Women-focused events are a necessary stepping stone in ensuring the stark gender gap that exists in the Australian startup community is closed, PowerhouseHQ founder Marina Paronetto says.
These diversity-focused events are very important, Paronetto says, but they’re hopefully only stop-gaps to help ensure that one day all mainstream events will be accessible and welcoming.
“The future is not more and more of these events,” she says.
“Hopefully they’re helping to reshape the mainstream so we have more women attending the non-gender related events.”
The short-term purpose of these events is to work out why the gender gap exists in these type of events and what can be done to lessen this problem.
“We’re trying to learn how to make mainstream events more women-friendly,” Paronetto says.
“This is a test phase to really understand what the events are like and how we can make them better.
“We don’t want to just create a separate stream.”
A 54 hour challenge
The River City Labs Event, taking place from October 9-11, will offer participants the chance to be involved with all stages of creating a startup, from pitching an idea on the Friday night to presenting a prototype on the Sunday.
A panel of entrepreneurs will judge the final pitches, and prizes will be presented to the winners. It’ll all take place across a very busy 54 hours.
River City Labs general manager Peta Ellis says it’s about creating an inclusive environment.
“We are certainly not discouraging men’s involvement by any means,” Ellis says.
“The overarching goal however is to empower women to have a go and to unleash their skills and ideas around design, development and creation in order to better facilitate their startup growth.”
Paronetto says she has regularly attended startup events with a stark diversity gap. After bringing her husband along to a women-focused event in Melbourne he told her: “now I understand how you feel”.
Hackathons by their very nature and the way they’re structured can seem daunting to women, Paronetto says.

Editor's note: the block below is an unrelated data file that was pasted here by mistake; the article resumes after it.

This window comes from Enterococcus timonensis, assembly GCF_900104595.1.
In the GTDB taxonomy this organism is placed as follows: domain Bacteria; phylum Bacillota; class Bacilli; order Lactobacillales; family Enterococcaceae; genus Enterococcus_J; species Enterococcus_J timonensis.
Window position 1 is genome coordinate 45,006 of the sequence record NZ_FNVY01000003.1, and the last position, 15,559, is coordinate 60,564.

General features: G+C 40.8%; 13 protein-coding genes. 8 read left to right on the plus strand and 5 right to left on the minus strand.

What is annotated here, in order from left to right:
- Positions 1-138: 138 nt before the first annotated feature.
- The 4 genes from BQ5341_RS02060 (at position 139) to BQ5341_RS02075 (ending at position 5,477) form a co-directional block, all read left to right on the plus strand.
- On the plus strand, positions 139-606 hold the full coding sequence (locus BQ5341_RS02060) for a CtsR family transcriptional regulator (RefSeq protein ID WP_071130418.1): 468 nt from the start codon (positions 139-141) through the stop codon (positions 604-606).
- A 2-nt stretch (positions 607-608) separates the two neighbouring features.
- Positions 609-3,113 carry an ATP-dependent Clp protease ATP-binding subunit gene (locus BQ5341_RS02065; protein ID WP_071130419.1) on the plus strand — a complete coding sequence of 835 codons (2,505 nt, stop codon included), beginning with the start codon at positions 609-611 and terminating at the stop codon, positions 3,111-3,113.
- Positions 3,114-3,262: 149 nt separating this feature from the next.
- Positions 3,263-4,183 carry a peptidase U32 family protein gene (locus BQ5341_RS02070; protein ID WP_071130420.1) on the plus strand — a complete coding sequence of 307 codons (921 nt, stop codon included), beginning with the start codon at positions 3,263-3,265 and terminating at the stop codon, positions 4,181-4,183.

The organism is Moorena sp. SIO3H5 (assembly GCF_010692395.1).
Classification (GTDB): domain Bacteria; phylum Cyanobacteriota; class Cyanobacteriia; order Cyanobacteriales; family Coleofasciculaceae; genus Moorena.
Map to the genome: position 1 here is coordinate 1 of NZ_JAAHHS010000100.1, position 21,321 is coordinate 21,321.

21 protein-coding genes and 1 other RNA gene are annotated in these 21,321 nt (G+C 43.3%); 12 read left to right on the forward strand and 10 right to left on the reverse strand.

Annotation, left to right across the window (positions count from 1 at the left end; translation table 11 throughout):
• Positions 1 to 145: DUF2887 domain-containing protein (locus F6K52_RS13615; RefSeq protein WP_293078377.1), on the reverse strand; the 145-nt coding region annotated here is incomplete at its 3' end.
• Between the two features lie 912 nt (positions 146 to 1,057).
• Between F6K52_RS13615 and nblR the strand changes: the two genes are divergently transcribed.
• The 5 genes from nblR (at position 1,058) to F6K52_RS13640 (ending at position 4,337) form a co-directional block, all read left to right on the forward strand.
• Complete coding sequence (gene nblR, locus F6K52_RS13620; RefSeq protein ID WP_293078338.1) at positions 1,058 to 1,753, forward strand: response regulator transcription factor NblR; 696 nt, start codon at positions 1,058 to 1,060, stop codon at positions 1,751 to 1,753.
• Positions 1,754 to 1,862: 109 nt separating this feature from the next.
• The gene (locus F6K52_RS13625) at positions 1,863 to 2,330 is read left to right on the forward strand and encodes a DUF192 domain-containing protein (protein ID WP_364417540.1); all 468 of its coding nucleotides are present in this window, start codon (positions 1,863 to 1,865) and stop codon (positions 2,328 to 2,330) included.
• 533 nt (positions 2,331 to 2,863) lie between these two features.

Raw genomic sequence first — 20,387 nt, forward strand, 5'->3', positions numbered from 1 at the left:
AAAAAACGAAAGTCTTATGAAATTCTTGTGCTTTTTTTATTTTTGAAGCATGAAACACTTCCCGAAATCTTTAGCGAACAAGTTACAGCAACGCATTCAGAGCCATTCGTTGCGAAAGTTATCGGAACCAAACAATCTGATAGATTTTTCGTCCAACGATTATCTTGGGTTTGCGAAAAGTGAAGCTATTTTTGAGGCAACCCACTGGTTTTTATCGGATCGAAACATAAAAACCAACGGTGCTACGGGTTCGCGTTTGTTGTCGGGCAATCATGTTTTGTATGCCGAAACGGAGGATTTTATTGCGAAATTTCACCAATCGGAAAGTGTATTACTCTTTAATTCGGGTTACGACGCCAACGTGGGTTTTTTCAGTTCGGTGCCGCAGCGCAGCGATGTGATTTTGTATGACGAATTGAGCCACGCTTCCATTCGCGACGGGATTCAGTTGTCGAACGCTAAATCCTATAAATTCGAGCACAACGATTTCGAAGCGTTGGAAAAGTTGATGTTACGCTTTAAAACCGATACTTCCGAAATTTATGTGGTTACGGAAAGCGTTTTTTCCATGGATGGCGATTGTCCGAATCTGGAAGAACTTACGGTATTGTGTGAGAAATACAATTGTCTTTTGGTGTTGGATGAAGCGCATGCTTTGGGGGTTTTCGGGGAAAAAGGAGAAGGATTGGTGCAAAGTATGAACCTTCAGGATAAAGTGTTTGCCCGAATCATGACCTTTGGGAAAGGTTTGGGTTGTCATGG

“It’s self-organising. People go in there and jump in a team – it’s like a marketplace and you have to be slightly aggressive,” she says.
“A lot of people don’t feel that’s their personality. We want to have everyone on board and participating so they don’t feel discouraged and go home.”
Good for the whole community
It’s best for the entire Australian ecosystem if events are made more female-friendly, she says.
“Not only does it help in building a bridge for those women who might not ordinarily feel comfortable partaking in a startup event, the startup community itself benefits as it’s been found that having women and men working together on a startup actually yields better results and higher chances of success,” Paronetto says.
She says these events need to offer support in different areas to traditional hackathons.
“We’ve learned that women are amazing at identifying problems to solve and very passionate about solving an issue, but there’s a lack of support in transforming that into a business,” Paronetto says.
“We need to give extra support with building a business plan and looking at the idea with more strategic lenses to see how it can become a sustainable business.
“It can feel a bit intimidating to be in a class and you don’t feel like there are a lot of people of your sex there. It’s about how we go about communicating and how we are being more supportive and welcoming for people that haven’t been to a startup weekend.”
This article was first published on our sister site, StartupSmart